Charlemagne Mass »In virtute tua«



The »Graduale Arnoldi« manuscript (Ms. G 13) in the Aachen Cathedral archives, so-called after its donator, a canon of Aachen, created in ca. 1200 and kept in Aachen, contains the oldest known transcript of the proprium chants of the Karlsmesse »In virtute tua«. A Graduale contains the chants of the Holy Mass. The orations and the texts to be read from the Holy Scripture on the Feast of Charlemagne, relating to the Divine Office and Holy Mass, are handed down in the form of ordinals, a psalter, a collectary, an epistolary and the »Florentine Missal« of the Church of St. Mary in Aachen. There are only few melodic variants in the different manuscripts of the Karlsmesse found in the Aachen Cathedral archives. Both ordinary and extraordinary form of the Roman Rite today use the common Mass of a Confessor »Os justi« instead.

The proprium chants of the Mass consist of Introitus (opening chant), Graduale (Latin: gradus = step (to the ambo)), Hallelujah Verse or Tract (Tract after Septuagesima (Pre-Lenten and Lenten seasons) - then the Hallelujah-Verse omitted), Sequence, Offertorium (sacrifice offering chant), Communio (Communion chant). The Karlsmesse sequences and the three Karlsmesse orations (prayers for the day) are created especially for this feast. The remaining chants, also anonymously composed, and existing since time immemorial for other saints’ feast days, are combined here in a new way to evoke the stature of Charlemagne, behind whose image, however, Christ himself ultimately appears. The leitmotif of the Karlsmesse is provided by Psalm 21, a »royal psalm«, which originally belongs to the preexilic Jerusalem Temple Cult and the ritual of the royal court in Jerusalem. Significant here is the key linear connection, which is established between the Old Testament Kingdom of the Israelites and the Christian sublime sacral Medieval Empire (»conregnator Christi«), both of which have their transcendental origin in God. The texts of Psalm 21 praise a clever, wise, god-fearing, just yet merciful ruler, strong of faith, a king chosen by God, who partakes in God’s work of salvation on earth. Charlemagne thus bears a precious, earthly and – by the same token – heavenly crown. His kingdom represents a source of blessing for all, which is the reason for praise and thanks on the part of the faithful. The just king also appears as intercessor and intermediary before the Lord, as expressed in the three orations of the Karlsmesse. The statement linking all the Karlsmesse texts is that of the correct way to experience and live based on faith, expressed in the metaphor of light. The Gospel pericope is taken from the Mass service for the former Roman officer and St. Bishop and confessor Martin of Tours (ca. 316-397), the patron saint of the Merovingian Franconian Empire, whose cape (Latin: cappa) is part of the crown jewels of Frankish kings since the Merovingian period.

The »Graduale Arnoldi«, which does not make reference yet to the Feast of Corpus Christi first celebrated in Liège in 1246, also contains the oldest hand-written evidence of the famous Karlssequenz »Urbs Aquensis, urbs regalis«. The structure and melody of this sequence bears a strong similarity to the Corpus Christi sequence »Lauda Sion« composed subsequently as well as the sequence on the Feast of the Exaltation of the Cross »Laudes crucis attolamus« contained in the same manuscript. The latter is probably the common template of the first two mentioned. In contrast to the text of the traditional Gregorian Chant, sequences represent rewritings. Their wording is thus not taken from the Holy Scripture. The sequence (Latin: sequentia = sequence, basic musical form: aabbcc etc.) is originally the Latin wording of the often extremely drawn-out final melisma of the Hallelujah verse, the so-called »Jubilus«. It develops into a separate genre within the Mass of important feasts. The Karlssequenz »Urbs Aquensis, urbs regalis« is probably created in Aachen as early as the period between 1165 and 1170, i. e. directly following the canonisation of Charlemagne. Together with its jubilant canticle of the entire church to the city of Aachen and – in particular – to its founder Charlemagne, it belongs to the musical highlight of the Karlsmesse and claims top place amongst all the hymns and sequences composed to the Emperor Saint. As a variation of the first verse, it is also sung in Zurich and Frankfurt am Main.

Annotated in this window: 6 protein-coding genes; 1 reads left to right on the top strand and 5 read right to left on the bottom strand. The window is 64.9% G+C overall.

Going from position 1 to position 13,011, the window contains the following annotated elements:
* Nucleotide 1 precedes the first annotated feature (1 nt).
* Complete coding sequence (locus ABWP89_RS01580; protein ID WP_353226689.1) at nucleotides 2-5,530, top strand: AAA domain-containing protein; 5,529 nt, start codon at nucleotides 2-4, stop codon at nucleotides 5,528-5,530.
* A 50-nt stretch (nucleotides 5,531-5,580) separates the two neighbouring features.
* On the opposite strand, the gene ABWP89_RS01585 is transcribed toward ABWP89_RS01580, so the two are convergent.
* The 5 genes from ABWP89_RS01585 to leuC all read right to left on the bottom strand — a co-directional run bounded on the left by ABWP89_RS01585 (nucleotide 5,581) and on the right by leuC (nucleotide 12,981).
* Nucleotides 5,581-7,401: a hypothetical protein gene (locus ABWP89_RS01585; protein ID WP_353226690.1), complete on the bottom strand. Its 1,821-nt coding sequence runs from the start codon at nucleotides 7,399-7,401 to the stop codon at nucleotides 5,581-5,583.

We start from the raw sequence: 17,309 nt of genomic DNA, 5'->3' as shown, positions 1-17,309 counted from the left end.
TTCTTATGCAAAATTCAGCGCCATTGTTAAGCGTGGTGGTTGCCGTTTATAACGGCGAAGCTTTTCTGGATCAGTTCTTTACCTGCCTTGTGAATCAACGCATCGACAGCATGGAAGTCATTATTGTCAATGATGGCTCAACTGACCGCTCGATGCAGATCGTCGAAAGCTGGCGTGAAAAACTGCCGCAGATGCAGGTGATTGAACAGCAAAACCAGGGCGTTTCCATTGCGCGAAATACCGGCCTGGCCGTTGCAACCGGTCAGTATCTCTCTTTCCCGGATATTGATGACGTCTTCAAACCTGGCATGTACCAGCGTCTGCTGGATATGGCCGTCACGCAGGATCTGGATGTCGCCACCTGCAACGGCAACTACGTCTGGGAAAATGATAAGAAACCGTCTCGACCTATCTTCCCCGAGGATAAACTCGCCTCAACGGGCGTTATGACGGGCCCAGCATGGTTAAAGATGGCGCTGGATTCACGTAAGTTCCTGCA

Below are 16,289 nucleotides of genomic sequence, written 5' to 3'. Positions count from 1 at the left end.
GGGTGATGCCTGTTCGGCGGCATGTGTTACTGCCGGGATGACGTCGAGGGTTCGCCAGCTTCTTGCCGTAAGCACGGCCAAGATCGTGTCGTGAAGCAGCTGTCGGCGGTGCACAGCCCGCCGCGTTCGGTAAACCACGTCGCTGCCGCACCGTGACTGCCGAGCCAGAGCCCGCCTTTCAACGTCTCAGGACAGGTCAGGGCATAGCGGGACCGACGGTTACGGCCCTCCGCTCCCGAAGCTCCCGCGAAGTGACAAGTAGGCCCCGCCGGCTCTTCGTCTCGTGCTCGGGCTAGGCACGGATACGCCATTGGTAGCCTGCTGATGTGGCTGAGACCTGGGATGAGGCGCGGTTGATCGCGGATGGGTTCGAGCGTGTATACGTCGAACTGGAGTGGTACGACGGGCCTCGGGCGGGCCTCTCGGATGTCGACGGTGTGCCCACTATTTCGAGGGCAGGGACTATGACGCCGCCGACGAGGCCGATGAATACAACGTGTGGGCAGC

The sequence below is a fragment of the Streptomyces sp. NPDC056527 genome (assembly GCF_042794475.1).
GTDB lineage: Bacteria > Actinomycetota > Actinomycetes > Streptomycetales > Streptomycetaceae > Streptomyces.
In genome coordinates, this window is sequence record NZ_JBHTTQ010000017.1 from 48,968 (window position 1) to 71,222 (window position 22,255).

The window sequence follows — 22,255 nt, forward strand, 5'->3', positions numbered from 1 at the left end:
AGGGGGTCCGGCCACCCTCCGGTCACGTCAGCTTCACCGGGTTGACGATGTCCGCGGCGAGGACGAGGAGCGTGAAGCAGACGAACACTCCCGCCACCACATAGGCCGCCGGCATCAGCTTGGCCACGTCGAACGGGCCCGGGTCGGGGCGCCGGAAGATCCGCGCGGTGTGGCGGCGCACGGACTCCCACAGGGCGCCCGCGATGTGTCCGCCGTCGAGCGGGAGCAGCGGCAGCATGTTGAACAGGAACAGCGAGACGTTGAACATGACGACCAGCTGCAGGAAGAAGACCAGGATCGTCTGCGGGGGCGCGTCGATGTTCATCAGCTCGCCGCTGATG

The text of the Karlssequenz for the Octave celebration »In Karoli magni laude« probably has its origin in Aachen. The melody is a variant of the Marian sequence widespread in Europe »Hodierne lux diei« from the 11th century that is also created in Aachen. Significant here is the manifest musical-textual connection between Charlemagne and Mary, Mother of God, in whose honour he has built the Palatine Chapel in Aachen. In this sequence, the praising community is particularly circumscribed and emphasised: it is the Aachen »Regalis Ecclesia«. The oldest known transcript of the Karlssequenz »In Karoli magni laude» for the Octave celebration is also to be found in the »Graduale Arnoldi«. The newly composed chants for the Karlsmesse are sung on the audio recording corresponding to this manuscript.

Text: © Dr. Michael Tunger 2013
Photo: © Edition SINFONIA SACRA e.V.: Karlsmesse in Aachen 2014